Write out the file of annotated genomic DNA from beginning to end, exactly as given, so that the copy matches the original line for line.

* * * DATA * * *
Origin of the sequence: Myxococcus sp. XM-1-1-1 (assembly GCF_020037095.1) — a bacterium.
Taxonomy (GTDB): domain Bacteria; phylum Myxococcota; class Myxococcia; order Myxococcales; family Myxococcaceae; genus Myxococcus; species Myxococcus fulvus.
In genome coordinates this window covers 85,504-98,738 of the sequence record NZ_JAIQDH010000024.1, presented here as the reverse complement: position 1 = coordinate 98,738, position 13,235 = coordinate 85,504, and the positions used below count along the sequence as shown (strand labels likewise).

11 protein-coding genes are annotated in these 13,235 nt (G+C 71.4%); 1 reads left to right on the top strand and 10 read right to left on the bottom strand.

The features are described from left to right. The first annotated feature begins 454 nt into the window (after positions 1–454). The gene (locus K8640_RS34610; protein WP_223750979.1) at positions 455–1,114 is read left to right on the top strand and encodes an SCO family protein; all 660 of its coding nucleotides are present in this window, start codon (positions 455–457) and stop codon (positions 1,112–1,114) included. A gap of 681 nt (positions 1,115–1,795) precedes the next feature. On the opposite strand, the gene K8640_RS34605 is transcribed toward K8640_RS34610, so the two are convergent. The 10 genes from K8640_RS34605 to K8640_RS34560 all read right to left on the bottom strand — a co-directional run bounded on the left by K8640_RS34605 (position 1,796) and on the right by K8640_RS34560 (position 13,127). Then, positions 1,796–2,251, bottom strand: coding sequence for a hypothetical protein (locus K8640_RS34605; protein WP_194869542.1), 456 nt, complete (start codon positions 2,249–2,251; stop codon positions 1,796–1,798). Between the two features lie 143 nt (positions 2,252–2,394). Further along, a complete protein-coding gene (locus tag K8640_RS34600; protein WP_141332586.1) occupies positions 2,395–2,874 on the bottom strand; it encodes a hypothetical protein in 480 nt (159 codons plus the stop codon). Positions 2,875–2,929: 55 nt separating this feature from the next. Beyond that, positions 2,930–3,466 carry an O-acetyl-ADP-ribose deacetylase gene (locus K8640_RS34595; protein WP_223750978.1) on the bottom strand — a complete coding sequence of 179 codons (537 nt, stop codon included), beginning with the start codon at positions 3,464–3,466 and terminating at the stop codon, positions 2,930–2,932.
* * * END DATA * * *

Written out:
Origin of the sequence: Myxococcus sp. XM-1-1-1 (assembly GCF_020037095.1) — a bacterium.
Taxonomy (GTDB): domain Bacteria; phylum Myxococcota; class Myxococcia; order Myxococcales; family Myxococcaceae; genus Myxococcus; species Myxococcus fulvus.
In genome coordinates this window covers 85,504-98,738 of the sequence record NZ_JAIQDH010000024.1, presented here as the reverse complement: position 1 = coordinate 98,738, position 13,235 = coordinate 85,504, and the positions used below count along the sequence as shown (strand labels likewise).

11 protein-coding genes are annotated in these 13,235 nt (G+C 71.4%); 1 reads left to right on the top strand and 10 read right to left on the bottom strand.

The features are described from left to right. The first annotated feature begins 454 nt into the window (after positions 1–454). The gene (locus K8640_RS34610; protein WP_223750979.1) at positions 455–1,114 is read left to right on the top strand and encodes an SCO family protein; all 660 of its coding nucleotides are present in this window, start codon (positions 455–457) and stop codon (positions 1,112–1,114) included. A gap of 681 nt (positions 1,115–1,795) precedes the next feature. On the opposite strand, the gene K8640_RS34605 is transcribed toward K8640_RS34610, so the two are convergent. The 10 genes from K8640_RS34605 to K8640_RS34560 all read right to left on the bottom strand — a co-directional run bounded on the left by K8640_RS34605 (position 1,796) and on the right by K8640_RS34560 (position 13,127). Then, positions 1,796–2,251, bottom strand: coding sequence for a hypothetical protein (locus K8640_RS34605; protein WP_194869542.1), 456 nt, complete (start codon positions 2,249–2,251; stop codon positions 1,796–1,798). Between the two features lie 143 nt (positions 2,252–2,394). Further along, a complete protein-coding gene (locus tag K8640_RS34600; protein WP_141332586.1) occupies positions 2,395–2,874 on the bottom strand; it encodes a hypothetical protein in 480 nt (159 codons plus the stop codon). Positions 2,875–2,929: 55 nt separating this feature from the next. Beyond that, positions 2,930–3,466 carry an O-acetyl-ADP-ribose deacetylase gene (locus K8640_RS34595; protein WP_223750978.1) on the bottom strand — a complete coding sequence of 179 codons (537 nt, stop codon included), beginning with the start codon at positions 3,464–3,466 and terminating at the stop codon, positions 2,930–2,932.